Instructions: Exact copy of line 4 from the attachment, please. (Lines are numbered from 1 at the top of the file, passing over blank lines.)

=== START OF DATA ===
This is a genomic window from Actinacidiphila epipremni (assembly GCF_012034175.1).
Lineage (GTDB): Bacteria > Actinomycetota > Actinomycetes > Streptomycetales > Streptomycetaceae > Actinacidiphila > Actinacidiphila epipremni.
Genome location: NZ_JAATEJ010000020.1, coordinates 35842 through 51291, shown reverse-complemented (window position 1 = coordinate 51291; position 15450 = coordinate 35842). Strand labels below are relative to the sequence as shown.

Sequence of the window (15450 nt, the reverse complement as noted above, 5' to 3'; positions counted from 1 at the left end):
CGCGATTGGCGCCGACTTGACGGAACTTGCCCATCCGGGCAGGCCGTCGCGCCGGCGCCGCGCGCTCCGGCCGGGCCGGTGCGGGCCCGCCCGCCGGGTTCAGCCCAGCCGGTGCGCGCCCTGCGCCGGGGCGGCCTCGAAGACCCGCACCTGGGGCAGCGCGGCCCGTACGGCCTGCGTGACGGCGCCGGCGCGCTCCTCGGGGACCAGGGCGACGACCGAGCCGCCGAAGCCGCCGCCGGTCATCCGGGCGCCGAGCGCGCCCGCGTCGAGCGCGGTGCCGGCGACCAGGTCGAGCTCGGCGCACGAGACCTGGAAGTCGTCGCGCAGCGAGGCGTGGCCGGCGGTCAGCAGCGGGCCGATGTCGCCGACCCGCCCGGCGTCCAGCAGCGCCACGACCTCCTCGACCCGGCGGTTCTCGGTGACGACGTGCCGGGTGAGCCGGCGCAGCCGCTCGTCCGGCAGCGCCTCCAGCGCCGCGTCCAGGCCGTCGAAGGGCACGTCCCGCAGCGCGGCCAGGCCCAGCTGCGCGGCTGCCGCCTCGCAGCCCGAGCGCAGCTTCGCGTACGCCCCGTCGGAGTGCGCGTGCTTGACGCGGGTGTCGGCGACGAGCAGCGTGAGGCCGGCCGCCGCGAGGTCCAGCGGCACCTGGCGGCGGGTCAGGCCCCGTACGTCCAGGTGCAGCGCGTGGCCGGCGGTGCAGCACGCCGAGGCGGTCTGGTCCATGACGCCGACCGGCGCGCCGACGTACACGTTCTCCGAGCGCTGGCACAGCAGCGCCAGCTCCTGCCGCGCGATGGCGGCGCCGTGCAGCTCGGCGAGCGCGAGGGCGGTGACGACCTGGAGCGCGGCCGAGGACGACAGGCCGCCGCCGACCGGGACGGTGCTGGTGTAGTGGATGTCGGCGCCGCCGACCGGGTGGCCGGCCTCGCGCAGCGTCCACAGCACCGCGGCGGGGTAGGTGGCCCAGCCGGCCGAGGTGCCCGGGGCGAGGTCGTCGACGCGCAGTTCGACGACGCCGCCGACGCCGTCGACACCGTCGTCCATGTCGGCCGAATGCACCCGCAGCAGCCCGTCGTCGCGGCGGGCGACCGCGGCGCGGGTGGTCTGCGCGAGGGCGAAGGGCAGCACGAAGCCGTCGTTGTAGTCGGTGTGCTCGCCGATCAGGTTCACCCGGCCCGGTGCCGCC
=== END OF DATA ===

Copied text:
Sequence of the window (15450 nt, the reverse complement as noted above, 5' to 3'; positions counted from 1 at the left end):